SCRANTON – Federal agents who interviewed Luzerne County Housing Authority member Gerald Bonner were not required to read him his Miranda rights against self incrimination because he was not in custody, federal prosecutors said in court papers filed Thursday.
Bonner, 66, of Mountain Top, is seeking to suppress statements he made to agents who interviewed him in August about his alleged role in helping fellow Housing Authority board member William Maguire illegally obtain $1,400 from a contractor.
Bonner was indicted Sept. 1 on a charge of corrupt receipt of a reward for official action. Maguire pleaded guilty to the identical charge at a hearing held Thursday.
Maguire has admitted he accepted the $1,400 to reimburse himself for expenses related to a trip he took to Florida in January on Housing Authority business.
Maguire sought the money, with Bonner’s help, from the contractor because he was reluctant to seek reimbursement from the county due to “unfavorable news coverage” he was receiving related to an investigation of alleged abuses of county debit cards, Assistant U.S. Attorney William Houser said in the court filing.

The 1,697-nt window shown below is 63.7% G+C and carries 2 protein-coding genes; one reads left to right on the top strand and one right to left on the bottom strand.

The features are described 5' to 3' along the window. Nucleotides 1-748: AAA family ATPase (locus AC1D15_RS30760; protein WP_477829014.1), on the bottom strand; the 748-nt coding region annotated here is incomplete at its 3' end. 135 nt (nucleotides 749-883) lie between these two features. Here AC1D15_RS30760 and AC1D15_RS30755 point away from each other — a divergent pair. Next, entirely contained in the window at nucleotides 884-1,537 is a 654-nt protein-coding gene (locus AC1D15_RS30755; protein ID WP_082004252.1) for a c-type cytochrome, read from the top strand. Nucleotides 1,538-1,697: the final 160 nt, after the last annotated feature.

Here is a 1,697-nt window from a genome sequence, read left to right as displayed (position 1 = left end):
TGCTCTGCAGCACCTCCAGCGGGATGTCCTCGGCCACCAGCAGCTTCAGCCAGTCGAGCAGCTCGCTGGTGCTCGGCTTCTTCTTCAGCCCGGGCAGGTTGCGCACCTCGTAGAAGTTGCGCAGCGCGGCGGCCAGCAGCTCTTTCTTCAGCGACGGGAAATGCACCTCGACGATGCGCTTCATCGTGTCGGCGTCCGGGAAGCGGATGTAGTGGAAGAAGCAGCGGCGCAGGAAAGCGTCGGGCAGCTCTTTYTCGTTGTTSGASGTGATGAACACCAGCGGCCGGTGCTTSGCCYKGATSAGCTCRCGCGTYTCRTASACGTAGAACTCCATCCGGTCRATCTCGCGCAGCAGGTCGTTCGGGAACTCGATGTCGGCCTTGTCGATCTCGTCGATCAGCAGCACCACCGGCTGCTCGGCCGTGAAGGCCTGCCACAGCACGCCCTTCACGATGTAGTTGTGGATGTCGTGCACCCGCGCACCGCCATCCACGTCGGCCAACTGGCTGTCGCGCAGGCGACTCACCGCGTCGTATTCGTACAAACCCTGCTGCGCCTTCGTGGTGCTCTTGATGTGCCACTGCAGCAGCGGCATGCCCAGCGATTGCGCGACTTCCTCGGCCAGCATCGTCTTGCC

Bonner has pleaded not guilty and is awaiting trial. In a court motion filed last week, Bonner’s attorney, Michael Butera, sought to suppress statements Bonner made to authorities because the agents did not advise him he had a right to remain silent.
In response, Houser says Bonner was interviewed at his home on Aug. 13 and admitted to the agents that he solicited the money from the contractor on Maguire’s behalf.
Houser contends the agents were not required to read Bonner his rights because that statute only comes into play if a person is in police custody. Bonner was at his home and was free to leave; therefore, it’s clear he was not in custody.
U.S. District Judge Thomas I. Vanaskie has scheduled a hearing on the suppression motion for Dec. 16 in federal court in Scranton.